Everywhere you turn lately, someone is asking you for an online profile. It can be easy to overlook the importance of these little snapshots of who you are, however they are critical to how people find you online.
While you may be limited to a 160 characters on Twitter, Google+ and other sites give you seemingly unlimited space to tout your wares. Here are some things to consider as you build your next Social Media profile.
Why do you want people to find you online? Seriously think about this. Is it to make money? Is it an ego trip? Is it to reconnect with lost loves or old friends?
What do you want people to do once they find you? Do you want them to contact you? Hire you? Buy something? Talk about you? Go to a specific website? How are you conveying this?
How do people want to contact you? Do you want them to email you? Call? Skype? Direct message? Text? Facebook? Guide people to contact you how you would like to be reached, but also consider that they may have a different preferred method of communication. Provide alternatives that work for both of you.
What’s your Full Name? OK, this may seem like a no-brainer, but it can be a confusing area. Let’s say your name is say, Robert Jones. Do you like to be called Robert, Bob, Rob, Bobby, RJ, BJ, Bert? See where I’m going with this? Give people the name that they can call you to feel like their instantly your friend. If you put your name out there as Robert, and you say, “Oh no, no one ever calls me Robert. My friends all call me Bob,” well, you’ve just told them that they’re not your friend. Ouch!
Do you have a Nickname? Is your real name something like Stephen, but folks only know you as Skip? Include your nickname somewhere in your profile so that people can find you in a search.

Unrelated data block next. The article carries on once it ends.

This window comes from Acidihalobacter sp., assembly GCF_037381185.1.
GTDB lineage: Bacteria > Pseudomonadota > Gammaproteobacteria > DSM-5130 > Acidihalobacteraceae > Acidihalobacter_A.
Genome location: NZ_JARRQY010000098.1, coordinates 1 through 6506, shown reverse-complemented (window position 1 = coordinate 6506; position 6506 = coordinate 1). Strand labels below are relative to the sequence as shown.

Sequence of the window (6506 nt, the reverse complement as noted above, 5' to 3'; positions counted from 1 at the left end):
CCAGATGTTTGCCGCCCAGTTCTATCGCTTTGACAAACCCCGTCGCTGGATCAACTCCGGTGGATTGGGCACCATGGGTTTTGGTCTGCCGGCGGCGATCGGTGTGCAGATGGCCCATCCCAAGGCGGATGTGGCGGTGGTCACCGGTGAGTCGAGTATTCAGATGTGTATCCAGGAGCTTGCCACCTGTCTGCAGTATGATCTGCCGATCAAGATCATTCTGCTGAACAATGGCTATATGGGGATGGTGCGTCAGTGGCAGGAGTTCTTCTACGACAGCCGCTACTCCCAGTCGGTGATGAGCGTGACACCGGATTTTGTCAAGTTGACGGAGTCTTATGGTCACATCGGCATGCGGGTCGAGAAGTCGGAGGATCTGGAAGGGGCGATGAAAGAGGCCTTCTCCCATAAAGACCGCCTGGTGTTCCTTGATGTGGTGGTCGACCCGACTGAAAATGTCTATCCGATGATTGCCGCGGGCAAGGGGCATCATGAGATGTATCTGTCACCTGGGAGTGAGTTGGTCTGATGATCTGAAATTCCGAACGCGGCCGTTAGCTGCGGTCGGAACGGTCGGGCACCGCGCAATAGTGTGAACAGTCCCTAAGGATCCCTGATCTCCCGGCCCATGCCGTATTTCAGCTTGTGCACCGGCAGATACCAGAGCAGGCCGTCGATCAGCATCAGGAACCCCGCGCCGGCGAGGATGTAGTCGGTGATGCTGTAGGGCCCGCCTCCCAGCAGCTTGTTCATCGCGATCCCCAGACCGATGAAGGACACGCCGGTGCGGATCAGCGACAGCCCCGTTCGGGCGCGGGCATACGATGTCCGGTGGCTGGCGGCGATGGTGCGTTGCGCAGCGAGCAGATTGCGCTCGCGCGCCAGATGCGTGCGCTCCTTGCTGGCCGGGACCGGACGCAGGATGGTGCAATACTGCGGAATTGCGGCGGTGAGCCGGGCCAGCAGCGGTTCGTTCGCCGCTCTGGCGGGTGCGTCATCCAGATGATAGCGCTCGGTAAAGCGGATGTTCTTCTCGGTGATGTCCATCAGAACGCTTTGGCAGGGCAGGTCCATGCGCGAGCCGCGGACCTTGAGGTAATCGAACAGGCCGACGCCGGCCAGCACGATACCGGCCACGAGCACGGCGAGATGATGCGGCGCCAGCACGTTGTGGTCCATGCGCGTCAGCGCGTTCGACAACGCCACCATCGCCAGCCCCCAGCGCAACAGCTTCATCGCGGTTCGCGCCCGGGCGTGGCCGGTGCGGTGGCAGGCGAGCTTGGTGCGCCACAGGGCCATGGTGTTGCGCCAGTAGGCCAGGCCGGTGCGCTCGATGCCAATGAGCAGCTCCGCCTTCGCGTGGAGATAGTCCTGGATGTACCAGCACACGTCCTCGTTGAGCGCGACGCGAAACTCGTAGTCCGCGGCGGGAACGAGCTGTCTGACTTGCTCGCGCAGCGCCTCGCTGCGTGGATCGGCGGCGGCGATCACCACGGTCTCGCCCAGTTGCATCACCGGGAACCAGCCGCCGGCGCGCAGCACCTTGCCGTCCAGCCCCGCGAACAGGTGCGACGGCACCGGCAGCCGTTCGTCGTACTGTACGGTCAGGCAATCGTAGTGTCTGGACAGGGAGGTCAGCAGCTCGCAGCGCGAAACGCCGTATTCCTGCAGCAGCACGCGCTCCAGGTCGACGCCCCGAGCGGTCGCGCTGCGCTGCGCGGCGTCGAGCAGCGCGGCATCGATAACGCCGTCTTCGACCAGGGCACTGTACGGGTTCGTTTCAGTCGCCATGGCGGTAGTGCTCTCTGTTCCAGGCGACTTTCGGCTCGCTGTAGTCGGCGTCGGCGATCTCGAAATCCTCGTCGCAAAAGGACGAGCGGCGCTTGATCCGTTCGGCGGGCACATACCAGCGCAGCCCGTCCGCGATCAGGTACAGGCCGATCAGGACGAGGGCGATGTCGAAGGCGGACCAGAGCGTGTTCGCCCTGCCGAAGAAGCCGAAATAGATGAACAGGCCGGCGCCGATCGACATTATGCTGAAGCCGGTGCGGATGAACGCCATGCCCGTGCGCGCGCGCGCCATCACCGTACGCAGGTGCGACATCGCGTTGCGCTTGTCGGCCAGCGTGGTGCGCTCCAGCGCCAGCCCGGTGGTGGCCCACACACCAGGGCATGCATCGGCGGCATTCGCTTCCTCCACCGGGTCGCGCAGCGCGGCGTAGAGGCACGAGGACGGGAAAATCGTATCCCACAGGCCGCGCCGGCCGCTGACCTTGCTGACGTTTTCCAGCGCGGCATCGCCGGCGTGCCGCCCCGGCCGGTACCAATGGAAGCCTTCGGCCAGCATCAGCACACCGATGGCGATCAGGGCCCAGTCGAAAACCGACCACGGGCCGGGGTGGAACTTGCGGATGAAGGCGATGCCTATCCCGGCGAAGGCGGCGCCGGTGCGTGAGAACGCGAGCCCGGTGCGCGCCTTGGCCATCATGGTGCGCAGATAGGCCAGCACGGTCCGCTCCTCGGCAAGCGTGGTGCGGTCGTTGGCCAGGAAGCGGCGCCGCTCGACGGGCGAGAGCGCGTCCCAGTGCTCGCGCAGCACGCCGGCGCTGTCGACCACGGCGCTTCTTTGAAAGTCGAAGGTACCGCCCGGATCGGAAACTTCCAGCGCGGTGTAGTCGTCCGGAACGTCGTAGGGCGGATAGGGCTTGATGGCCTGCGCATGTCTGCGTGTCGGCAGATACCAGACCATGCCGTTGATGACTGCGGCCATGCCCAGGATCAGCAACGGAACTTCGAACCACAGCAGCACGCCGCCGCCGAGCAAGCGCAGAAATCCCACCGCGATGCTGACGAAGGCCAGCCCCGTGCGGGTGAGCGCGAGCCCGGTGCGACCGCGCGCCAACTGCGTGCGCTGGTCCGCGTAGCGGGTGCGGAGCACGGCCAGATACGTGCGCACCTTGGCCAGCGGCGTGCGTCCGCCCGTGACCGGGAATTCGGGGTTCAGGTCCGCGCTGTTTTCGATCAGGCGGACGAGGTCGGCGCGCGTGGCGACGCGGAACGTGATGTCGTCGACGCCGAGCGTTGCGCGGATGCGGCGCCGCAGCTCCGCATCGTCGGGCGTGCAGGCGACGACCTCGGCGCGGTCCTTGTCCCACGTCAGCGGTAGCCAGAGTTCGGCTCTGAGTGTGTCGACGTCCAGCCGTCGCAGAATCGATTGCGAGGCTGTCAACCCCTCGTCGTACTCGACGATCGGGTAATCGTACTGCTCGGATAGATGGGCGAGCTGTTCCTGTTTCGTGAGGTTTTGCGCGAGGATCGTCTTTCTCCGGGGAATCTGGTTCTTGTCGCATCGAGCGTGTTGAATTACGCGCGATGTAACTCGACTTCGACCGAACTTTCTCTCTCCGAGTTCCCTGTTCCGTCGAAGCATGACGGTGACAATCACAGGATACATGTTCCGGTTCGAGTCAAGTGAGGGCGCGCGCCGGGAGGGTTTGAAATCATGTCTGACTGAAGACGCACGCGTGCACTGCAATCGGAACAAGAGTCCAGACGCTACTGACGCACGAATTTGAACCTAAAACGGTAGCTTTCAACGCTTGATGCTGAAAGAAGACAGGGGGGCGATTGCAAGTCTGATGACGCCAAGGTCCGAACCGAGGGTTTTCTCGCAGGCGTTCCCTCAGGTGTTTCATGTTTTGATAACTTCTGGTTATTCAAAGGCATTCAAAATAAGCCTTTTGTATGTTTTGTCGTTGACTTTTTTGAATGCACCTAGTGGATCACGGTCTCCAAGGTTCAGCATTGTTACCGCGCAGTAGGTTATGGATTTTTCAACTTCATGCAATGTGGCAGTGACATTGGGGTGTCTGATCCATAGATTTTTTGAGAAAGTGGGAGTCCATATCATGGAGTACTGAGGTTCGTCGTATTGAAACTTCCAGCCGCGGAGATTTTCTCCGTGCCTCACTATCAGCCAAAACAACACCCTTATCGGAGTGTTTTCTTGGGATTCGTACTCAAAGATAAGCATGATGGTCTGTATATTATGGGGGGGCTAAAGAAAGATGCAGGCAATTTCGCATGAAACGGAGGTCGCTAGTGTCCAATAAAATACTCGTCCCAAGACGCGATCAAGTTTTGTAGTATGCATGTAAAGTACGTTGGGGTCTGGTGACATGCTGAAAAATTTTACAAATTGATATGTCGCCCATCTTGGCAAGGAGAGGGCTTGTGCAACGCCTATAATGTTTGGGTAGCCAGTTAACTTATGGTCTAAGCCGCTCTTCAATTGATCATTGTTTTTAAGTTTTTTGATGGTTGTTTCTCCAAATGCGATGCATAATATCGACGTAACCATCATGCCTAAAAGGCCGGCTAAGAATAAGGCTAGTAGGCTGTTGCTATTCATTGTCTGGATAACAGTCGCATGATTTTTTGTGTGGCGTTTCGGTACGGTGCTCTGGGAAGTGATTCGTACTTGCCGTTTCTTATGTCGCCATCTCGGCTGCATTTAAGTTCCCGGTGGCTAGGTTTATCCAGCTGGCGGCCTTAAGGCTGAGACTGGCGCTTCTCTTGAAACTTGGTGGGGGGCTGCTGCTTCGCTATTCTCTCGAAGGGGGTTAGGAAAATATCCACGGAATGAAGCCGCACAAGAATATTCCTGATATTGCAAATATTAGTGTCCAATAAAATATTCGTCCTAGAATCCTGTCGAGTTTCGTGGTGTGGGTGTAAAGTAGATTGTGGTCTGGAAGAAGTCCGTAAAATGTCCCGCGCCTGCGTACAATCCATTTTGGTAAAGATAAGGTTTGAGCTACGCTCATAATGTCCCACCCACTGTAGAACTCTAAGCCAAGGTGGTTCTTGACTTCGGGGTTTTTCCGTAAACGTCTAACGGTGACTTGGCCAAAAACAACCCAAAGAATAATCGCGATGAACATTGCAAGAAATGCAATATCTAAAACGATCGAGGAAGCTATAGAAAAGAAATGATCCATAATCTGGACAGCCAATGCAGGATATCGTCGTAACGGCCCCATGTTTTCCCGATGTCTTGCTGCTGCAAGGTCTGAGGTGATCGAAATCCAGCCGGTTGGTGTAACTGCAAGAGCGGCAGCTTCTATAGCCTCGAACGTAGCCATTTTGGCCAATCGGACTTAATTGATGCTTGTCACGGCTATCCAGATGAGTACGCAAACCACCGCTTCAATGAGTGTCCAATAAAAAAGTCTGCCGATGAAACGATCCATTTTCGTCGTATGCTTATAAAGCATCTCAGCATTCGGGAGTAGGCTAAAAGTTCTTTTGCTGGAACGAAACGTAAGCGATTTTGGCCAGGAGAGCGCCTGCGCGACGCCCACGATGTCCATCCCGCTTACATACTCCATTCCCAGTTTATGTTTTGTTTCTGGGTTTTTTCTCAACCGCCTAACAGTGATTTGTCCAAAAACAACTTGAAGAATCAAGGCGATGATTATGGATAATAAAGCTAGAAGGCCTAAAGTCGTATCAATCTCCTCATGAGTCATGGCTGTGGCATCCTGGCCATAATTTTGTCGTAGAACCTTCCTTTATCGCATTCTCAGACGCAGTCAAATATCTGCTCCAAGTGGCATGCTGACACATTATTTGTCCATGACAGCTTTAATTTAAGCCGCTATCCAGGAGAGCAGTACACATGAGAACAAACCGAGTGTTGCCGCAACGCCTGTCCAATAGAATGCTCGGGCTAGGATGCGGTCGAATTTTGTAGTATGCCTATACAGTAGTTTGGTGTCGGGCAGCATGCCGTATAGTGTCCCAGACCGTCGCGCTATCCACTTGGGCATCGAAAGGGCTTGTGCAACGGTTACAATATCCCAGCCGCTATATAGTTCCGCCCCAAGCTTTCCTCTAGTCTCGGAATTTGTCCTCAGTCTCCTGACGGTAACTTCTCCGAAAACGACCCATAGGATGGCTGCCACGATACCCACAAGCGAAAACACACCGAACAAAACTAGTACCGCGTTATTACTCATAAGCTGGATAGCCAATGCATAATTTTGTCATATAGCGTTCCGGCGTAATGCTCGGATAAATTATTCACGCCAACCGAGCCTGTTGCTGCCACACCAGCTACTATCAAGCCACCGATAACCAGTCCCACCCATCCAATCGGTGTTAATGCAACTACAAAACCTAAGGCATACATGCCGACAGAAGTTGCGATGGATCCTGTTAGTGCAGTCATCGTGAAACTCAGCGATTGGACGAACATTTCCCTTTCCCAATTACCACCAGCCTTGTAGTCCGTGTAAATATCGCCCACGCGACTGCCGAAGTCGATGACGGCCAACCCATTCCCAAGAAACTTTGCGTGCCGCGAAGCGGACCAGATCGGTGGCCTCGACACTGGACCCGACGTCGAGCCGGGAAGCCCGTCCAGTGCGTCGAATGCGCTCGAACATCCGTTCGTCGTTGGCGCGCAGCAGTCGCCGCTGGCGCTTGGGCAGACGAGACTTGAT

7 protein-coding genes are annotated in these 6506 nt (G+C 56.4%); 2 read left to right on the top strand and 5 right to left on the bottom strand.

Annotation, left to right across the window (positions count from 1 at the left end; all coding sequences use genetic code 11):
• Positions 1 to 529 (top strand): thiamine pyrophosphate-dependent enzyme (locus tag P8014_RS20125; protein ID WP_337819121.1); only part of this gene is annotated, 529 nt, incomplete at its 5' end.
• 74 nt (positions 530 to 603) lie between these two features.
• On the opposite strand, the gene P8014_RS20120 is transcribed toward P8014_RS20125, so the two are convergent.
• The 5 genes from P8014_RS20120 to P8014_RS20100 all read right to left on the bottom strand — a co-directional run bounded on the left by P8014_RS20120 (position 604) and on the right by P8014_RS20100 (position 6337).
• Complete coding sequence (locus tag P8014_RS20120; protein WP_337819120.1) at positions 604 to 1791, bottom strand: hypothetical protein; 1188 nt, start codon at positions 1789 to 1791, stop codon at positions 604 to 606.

What’s your Maiden Name (Facebook/LinkedIn/Google+): This is a matter of preference. Maybe you don’t want to be found by people in your past. In that case, leave it off. As an in-between, Facebook, allows you to be searched on by an alternate name without making that name public.
What is your Title? As the owner of a company I wear many hats, so I’ve chosen to list several titles for myself. Use something catchy, but also throw in some common words that people might search on.
Company Name? OK, not much to explain here. However, if you’re in a big company, you may want to also include a division name.
What other Social Media Sites are you on? Especially if you have the space, and can add links, tell people where else they can connect with you via Social Media. Bonus if you register your own name and link to all of your profiles in one place.
What special Skills do you have? Are you an expert yodeler? Can you do stupid human tricks? Really think about this and be creative with what you share.
Do you hold any Certifications? This could really mean a lot to potential employers or mates. You worked hard for that raised seal. Talk it up!
Educational Highlights. Don’t limit yourself to just where you attended school. What else have you learned that will impress the masses?
Fields of Expertise. Think about those categories you choose when you fill out a government form or online job application. Sprinkle a couple of these words into your profile (in a meaningful way) if they might be terms people would use in a search for you.
Association Memberships: Do you belong to the BBB? NSA? ASTD? Careful with acronym soup…it might help to spell out the names to avoid confusion.
Do you have any Awards? Don’t be afraid to brag a little. Awards tend to beget more awards. Someone might be looking for you to bestow a new award. Let them find you!
What else interests you? You never know how someone will form a connection with you. It might be the type of books you read or movies you like to watch. Giving people multiple touch points opens up greater possibilities.
What are some key search terms? Knowing you, and if you were looking for you, what search terms would you enter to find yourself? Are those terms already covered with the information above?
Do you hold an Patents or have you written any Publications? People love an expert! Show off your stuff so that people can keep reading and find out more.
Next Steps: Call upon a friend that you trust (actually, a complete stranger might be just as effective for this exercise). Describe to them what you do and then ask them to tell you what you just told them. Any differences? Be sure that the message you’re sending at least vaguely resembles the message received.
You obviously can’t put everything you do into every online profile. However, the web is a big place. Revisit all of your online profiles and make sure that together they tell the whole picture as you would like it to be told. Keep going back so it’s fresh and relevant.
What other tips can you give about creating a robust online persona?